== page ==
68. Through pangs, &c. We cannot too much admire the beauty of this line: I wish it had closed the poem, which it would have done with singular effect. What follows serves only to weaken it, and the last verse is an eminent instance of the bathos.-DUNSTER.



At a VACATION EXERCISE in the College, part Latin, part English.
The Latin speeches ended, the English thus began:—

HAIL, native Language, that by sinews weak
Didst move my first endeavouring tongue to speak;
And mad'st imperfect words with childish trips,
Half unpronounced, slide through my infant lips;
Driving dumb Silence from the portal door,
Where he had mutely sat two years before!
Here I salute thee, and thy pardon ask,
That now I use thee in my latter task:

Small loss it is that thence can come unto thee;

I know my tongue but little grace can do thee:
Thou need'st not be ambitious to be first;
Believe me, I have thither pack'd the worst:
And, if it happen as I did forecast,

The daintiest dishes shall be served up last.
I pray thee, then, deny me not thy aid

For this same small neglect that I have made:
But haste thee straight to do me once a pleasure,
And from thy wardrobe bring thy chiefest treasure;
Not those new-fangled toys, and trimming slight,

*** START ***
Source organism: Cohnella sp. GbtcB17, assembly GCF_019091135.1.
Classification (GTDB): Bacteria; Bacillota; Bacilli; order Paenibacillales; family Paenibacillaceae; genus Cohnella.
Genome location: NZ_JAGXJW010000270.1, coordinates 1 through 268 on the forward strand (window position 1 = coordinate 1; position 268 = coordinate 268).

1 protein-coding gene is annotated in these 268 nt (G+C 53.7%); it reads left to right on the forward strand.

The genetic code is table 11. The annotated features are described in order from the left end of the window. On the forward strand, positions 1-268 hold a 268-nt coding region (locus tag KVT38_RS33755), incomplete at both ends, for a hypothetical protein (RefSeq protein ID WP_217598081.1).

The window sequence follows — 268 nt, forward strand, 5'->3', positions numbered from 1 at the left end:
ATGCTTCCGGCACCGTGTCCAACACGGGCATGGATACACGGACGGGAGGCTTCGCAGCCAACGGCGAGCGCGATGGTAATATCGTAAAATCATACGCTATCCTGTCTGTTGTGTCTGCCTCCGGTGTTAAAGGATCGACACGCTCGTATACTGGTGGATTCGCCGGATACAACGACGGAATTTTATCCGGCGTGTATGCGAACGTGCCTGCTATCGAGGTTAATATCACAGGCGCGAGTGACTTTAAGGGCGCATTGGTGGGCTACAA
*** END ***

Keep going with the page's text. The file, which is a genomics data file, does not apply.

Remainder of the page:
Which takes our late fantasticks with delight;
But cull those richest robes, and gay'st attire,
Which deepest spirits and choicest wits desire.





* Written in 1627. The "Verses at a Vacation Exercise in College," are full of ingenuity and imagery, and have several fine passages; but, though they blame "new-fangled toys" with a noble disdain, they are themselves in many parts too fantastic.-BRYDGES.

19. Not those new fangled toys, &c. Perhaps he here alludes to Lilly's "Euphues," a book full of affected phraseology, which pretended to reform or refine the English language. The ladies and the courtiers were all instructed in this new style, and it was esteemed a mark of ignorance or unpoliteness not to understand Euphuism.

21. Bet cull, &c. From a youth of nineteen these are striking expressions of a consciousness of superior genius, and of an ambition to rise above the level of the fashionable rhymers. At so early an age

Milton began to conceive a contempt for the poetry in vogue; and this he seems to have retained to the last. In the

Tractate on Education." recommending to his pupils the study of good critics, he adds, "This would make them soon perceive what despicable creatures our common rhymers and play-writers be; and show what religious, what glorious, what magnificent use might be made of poetry." Milton's own writings are the most illustrious proof of this.-T. WAR